The 460 members of the Sejm are elected by open party-list proportional representation in multi-member constituencies. Seats are allocated using the D'hondt method, with a 5% threshold for single parties and 8% threshold for coalitions (although requirements waived for national minorities). The Senate is elected using first-past-the-post voting in single-member districts. Candidates for Deputies are nominated either by the electoral committees of the various political parties and or by individual voter committees.

Overall, the Sejm includes 460 MPs. Should a party have 231 or more deputies in Parliament, it has an absolute majority and could thus govern autonomously, without a coalition partner. The constitution can be amended with a supermajority of two-thirds of 307 deputies.


Polish Parties and leaders

 

Name of the Party Name of the Leader
Polish Coalition Władysław Kosiniak-Kamysz
Law and Justice Jarosław Kaczyński
The Left Włodzimierz Czarzasty
Confederation Janusz Korwin-Mikke
Civic Coalition Grzegorz Schetyna

Polish past election results 

Parties Sejm Senate
Votes Seats Seats
Law and Justice (Prawo I Sprawiedliwość, PiS) 5,711,687

235 / 460

61 / 100

Civic Platform (Platforma Obywatelska, PO) 3,661,474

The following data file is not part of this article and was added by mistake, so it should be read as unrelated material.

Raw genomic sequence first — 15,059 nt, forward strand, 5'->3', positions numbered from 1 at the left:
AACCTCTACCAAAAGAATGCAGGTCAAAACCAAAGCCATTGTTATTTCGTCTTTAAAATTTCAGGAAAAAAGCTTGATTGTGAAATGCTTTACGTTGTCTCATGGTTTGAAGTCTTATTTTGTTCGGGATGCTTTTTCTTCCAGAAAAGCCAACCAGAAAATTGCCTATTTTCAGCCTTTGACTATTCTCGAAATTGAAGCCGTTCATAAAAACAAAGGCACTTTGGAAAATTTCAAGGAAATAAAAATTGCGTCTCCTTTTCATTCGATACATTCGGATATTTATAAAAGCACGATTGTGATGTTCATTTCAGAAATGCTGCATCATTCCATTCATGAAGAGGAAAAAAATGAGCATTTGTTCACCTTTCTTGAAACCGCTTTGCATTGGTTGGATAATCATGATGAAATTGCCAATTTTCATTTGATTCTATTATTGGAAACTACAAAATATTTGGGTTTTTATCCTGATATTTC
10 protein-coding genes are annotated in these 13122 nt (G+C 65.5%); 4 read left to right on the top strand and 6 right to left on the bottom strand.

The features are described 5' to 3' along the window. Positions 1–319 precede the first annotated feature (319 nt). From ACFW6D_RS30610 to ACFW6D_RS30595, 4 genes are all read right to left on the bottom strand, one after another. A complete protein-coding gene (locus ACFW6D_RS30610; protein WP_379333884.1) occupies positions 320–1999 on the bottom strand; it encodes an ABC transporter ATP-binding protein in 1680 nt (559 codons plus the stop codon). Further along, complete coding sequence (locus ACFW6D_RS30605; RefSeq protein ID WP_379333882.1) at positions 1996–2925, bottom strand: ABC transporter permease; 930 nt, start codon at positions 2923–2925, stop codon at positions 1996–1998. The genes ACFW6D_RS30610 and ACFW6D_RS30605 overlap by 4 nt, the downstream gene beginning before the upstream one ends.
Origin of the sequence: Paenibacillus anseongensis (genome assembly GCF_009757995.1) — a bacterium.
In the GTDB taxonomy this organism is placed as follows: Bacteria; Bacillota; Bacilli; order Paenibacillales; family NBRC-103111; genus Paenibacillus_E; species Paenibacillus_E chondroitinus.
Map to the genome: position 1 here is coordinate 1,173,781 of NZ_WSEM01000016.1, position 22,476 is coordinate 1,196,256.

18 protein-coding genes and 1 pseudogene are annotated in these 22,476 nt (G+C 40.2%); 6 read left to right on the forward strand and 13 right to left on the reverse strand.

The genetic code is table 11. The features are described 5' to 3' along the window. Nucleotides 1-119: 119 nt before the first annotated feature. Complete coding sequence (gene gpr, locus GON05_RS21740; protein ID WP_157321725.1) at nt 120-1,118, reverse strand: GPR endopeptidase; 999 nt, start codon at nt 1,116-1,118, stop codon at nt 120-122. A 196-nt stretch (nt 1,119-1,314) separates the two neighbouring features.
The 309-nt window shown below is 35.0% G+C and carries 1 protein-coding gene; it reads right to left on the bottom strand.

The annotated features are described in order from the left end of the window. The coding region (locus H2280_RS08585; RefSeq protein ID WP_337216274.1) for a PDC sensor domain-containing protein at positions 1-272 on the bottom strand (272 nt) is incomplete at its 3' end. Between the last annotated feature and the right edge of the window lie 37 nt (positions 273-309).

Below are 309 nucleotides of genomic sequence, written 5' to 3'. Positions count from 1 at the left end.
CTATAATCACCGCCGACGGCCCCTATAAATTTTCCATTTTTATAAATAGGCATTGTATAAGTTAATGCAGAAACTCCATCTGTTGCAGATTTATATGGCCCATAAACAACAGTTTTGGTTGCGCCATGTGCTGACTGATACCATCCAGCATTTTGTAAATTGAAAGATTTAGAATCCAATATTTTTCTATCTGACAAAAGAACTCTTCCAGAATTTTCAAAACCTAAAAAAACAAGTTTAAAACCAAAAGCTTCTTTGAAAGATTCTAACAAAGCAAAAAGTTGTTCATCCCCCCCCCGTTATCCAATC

138 / 460

34 / 100

Kukiz'15 (K'15) 1,339,094

42 / 460

Modern (Nowoczesna, .N) 1,155,370

28 / 460

United Left (Zjednoczona Lewica, ZL) 1,147,102
Polish People's Party (Polskie Stronnictwo Ludowe, PSL) 779,875

16 / 460

1 / 100

Korwin 722,999
Together (Partia Razem) 550,349
Regional committees
Committee of Zbigniew Stonoga (KWW ZS) 42,731
German Minority (Mniejszość Niemiecka, MN) 27,530

1 / 460

United for Silesia (Zjednoczeni DLA Śląska, ZdŚ) 18,668
JOW Bezpartyjni 15,656
Committee of Grzegorz Braun "God Bless You!" (Szczęść Boże!) 13,113
Congress of the New Right (Kongres Nowej Prawicy, KNP) 4,852
Self-Defence (Samoobrona) 4,266
Social Movement of the Republic of Poland (Ruch Społeczny) 3,941
Citizens to Parliament (Obywatele do Parlamentu, ODP) 1,964
Independents (Niezależni) N/A N/A

4 / 100

Total 15,200,671 460 100

Belarusian Parliamentary Election 2019 Voting Live

Belarusian Parliamentary Election 2019 Voting Live

Belarusian Parliamentary Election Dates 2019

Belarusian Parliamentary Election Date:  17th November 2019